Monthly Archives: September 2010

Russ & Laura in print

Over the summer I had the pleasure of meeting Russ and Laura of The Path Less Pedaled during their three-week stay in Nashville. These two have a gift for getting to the heart of what makes a city tick—especially when it comes to bike-related matters—and seeing Nashville through their eyes was a real treat. (Especially since they turned out to be big fans of my adopted hometown!)

Russ & Laura with the Bat outside Fido

Somehow, between touring across the country, metalsmithing (Laura) and taking stunning photographs (Russ), they’ve managed to pull together an e-book full of advice for touring, Panniers & Peanut Butter, that’s available for download for  just $20.

Anyone thinking of setting out on a bicycle tour can benefit from the experience of these two pros, who are currently in the home stretch of their cross-country tour. After the jump, read the intro (click on the image to make it larger).

Continue reading

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Where has your bicycle journey taken you?

We may be back from France in body, but not in spirit.  Therefore, our fabulous guest blogging continues just a bit longer!  Today we have the lovely Sigrid from My Hyggelig.

My Hyggelig
began as
A place to share
A place to be positive
A place to be creative
A place to focus on happiness.
Along the journey
bicycles, bicycling, and bicyclists,
something always close to my heart,
began to become an important and enjoyable focus.

It is interesting how an interest
can open a world
enhance the everyday
bring like-minded people together
and create new journeys…

My interest in Dutch-Style bicycles in particular
has taken me to…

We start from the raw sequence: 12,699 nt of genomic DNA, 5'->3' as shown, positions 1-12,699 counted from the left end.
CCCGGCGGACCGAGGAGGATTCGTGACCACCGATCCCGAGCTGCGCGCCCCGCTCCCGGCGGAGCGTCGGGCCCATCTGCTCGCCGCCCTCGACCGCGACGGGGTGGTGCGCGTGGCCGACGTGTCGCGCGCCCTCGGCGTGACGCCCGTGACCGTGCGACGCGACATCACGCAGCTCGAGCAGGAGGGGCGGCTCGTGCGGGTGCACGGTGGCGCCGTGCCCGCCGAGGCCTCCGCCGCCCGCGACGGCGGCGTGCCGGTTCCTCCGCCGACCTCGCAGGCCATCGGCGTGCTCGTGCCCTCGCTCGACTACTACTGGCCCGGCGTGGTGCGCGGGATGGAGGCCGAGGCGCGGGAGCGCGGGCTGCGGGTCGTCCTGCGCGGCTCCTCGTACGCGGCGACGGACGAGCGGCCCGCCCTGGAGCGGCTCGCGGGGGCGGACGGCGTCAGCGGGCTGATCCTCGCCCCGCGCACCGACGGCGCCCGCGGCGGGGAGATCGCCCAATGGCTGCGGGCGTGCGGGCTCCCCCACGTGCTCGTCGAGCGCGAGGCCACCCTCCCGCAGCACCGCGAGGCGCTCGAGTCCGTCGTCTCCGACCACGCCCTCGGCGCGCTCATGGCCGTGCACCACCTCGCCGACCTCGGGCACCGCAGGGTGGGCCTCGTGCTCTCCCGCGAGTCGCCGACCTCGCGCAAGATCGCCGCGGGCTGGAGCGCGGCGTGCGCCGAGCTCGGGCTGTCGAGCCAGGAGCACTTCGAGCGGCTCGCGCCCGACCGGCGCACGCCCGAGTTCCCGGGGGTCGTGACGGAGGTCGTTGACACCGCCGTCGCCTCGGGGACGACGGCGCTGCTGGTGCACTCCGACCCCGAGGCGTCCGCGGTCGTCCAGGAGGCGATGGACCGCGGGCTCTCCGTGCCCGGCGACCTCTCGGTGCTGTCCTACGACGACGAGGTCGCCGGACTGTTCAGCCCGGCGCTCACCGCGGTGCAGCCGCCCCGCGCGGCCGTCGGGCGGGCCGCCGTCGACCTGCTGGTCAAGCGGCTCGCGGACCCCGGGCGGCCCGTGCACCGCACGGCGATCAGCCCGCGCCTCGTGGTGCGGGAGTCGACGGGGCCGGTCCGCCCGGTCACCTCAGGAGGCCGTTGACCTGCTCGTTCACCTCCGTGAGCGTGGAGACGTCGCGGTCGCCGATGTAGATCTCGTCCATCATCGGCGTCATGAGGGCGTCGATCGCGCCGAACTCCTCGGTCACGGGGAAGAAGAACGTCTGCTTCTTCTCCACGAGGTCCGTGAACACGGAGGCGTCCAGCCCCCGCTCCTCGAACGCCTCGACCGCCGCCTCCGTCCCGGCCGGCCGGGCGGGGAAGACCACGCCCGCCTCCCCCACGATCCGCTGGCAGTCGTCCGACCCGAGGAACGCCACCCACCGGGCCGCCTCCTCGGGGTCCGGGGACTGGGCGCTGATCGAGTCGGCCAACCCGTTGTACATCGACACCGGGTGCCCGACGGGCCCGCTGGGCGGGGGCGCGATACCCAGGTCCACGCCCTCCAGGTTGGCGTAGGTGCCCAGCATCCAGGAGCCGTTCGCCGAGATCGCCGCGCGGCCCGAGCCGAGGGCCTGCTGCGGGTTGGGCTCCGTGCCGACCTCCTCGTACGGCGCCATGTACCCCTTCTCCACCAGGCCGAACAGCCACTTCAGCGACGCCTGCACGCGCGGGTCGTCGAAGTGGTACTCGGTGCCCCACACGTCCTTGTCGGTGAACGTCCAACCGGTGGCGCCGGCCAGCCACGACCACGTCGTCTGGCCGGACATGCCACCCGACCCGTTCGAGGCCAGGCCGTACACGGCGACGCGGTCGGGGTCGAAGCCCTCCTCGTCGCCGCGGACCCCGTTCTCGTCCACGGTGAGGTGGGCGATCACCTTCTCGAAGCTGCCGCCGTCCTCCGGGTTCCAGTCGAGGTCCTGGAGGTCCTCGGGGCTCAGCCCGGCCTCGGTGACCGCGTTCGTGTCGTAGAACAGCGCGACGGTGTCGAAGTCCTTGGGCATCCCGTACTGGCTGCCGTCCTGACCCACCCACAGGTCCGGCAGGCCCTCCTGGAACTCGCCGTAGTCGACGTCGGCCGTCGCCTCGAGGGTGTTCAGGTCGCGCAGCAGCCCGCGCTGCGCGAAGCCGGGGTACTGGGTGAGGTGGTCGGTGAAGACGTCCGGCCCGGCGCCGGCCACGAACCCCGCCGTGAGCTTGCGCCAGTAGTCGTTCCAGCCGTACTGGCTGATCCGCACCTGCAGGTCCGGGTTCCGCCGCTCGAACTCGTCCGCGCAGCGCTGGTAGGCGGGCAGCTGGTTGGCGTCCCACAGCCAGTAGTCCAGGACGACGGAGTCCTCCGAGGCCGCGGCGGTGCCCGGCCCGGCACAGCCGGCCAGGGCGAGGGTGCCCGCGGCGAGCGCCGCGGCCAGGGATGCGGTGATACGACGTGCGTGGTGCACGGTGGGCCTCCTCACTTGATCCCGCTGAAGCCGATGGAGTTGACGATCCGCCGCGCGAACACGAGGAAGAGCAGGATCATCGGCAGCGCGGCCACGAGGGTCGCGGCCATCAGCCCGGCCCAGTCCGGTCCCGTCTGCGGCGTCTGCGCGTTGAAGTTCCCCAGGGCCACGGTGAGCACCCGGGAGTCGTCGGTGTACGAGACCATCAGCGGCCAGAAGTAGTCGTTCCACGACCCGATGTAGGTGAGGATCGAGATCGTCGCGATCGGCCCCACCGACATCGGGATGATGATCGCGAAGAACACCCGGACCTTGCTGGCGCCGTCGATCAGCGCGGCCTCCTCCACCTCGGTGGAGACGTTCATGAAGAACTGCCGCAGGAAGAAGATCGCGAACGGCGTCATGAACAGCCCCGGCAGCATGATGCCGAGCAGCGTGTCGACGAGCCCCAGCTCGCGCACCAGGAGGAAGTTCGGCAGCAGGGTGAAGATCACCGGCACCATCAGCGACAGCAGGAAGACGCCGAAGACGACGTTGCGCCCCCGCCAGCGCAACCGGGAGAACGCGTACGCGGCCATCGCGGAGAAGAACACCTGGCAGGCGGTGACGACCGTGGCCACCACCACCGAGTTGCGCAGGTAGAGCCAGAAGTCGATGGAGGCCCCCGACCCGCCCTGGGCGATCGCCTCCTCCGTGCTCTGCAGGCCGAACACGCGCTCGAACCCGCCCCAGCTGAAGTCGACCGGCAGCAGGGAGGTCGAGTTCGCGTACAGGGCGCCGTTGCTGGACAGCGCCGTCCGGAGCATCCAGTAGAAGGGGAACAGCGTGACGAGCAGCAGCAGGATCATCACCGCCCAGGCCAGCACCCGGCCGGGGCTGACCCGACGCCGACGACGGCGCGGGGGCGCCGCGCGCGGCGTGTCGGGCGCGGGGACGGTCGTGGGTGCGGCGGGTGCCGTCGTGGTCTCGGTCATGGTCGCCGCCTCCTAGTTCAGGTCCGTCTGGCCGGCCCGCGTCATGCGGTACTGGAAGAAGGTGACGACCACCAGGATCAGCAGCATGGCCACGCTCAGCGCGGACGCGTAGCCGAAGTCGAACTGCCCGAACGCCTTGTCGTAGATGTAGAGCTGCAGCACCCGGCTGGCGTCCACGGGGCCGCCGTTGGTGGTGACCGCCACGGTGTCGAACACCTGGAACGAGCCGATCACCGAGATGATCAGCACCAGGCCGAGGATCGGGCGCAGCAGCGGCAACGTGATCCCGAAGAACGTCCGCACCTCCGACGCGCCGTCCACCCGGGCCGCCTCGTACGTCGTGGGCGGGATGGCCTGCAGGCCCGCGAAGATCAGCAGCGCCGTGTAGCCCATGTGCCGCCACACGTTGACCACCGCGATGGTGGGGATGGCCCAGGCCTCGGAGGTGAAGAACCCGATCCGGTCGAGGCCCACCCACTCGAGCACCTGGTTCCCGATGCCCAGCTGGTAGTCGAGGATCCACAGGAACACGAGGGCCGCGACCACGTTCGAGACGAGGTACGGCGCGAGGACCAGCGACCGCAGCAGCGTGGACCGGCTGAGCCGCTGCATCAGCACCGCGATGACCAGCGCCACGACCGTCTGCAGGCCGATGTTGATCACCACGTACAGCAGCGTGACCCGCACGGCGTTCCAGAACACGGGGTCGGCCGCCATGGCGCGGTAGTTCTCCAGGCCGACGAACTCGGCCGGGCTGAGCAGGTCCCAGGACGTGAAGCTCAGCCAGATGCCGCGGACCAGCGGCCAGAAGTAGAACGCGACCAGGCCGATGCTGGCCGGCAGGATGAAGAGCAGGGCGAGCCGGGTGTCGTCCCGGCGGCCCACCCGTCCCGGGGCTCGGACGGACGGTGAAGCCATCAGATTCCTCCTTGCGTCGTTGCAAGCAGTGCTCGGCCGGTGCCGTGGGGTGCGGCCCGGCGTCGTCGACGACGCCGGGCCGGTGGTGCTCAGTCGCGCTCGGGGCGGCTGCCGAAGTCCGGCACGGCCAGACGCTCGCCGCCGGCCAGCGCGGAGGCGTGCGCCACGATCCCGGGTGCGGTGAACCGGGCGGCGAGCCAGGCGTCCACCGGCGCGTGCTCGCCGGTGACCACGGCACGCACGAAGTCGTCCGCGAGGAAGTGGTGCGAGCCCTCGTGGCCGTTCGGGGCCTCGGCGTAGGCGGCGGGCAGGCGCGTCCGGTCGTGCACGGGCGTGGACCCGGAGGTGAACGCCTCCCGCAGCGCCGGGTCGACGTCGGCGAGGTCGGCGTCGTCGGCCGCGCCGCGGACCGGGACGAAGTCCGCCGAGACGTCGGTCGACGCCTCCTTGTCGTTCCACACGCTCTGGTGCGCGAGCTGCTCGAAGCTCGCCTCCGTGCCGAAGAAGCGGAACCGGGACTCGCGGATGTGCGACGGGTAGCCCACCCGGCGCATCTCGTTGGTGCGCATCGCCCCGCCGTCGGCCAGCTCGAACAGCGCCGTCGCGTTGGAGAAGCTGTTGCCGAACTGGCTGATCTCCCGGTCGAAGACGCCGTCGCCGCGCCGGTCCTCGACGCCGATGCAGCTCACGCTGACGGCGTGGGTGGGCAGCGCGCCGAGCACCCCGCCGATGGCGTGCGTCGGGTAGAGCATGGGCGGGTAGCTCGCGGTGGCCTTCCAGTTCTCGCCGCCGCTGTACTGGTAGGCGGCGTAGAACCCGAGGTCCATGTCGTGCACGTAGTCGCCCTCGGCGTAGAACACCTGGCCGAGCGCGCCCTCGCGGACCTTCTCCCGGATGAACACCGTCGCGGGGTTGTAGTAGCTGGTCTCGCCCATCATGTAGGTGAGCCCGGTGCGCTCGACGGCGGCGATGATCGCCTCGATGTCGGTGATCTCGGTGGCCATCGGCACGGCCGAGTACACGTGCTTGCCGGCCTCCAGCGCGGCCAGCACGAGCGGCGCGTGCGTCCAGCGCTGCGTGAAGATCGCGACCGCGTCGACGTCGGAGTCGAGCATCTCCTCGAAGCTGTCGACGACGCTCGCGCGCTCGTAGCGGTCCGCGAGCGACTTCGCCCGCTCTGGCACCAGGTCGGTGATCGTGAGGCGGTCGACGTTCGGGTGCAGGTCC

…Denmark
where I have found
that there can be happiness and beauty
in a cold and wintery climate:

thank you Mikael

…The Netherlands
where I can wander the streets of Amsterdam everyday
and enjoy a vacation trip with Marc via Dutch Bicycle:

thank you Marc

…Edmonton
where a chat with
Miss S
helped seal the deal on the Pash…Edmonton

thank you Sarah

…San Francisco
My Hyggelig
Where Meli-g takes me on all her adventures
And lets me know it is okay for home to be where the heart is.

thank you Meli-g…Soon my friend, soon….

…England
where I was along for Trisha’s Batuvus adventure.

thank you Trisha

…Chicago
where D.O.T. inspires me
when it is -20 below, grey, and windy
or 98 above, sunny, and humid…Chicago

I love this picture, Dottie looks like a Scandinavian Ice Princess
Thank you D.O.T.

On a business trip to San Francisco
I had a lovely morning
test riding and talking bicycles.

On a vacation trip to Sweden
I spent two of the loveliest afternoons of all time
test riding a Skeppshult and a Kronan

And in Minneapolis
I make small local trips
more about the journey
than the destination.

Fitting bicycles into my daily life,
where ever I may be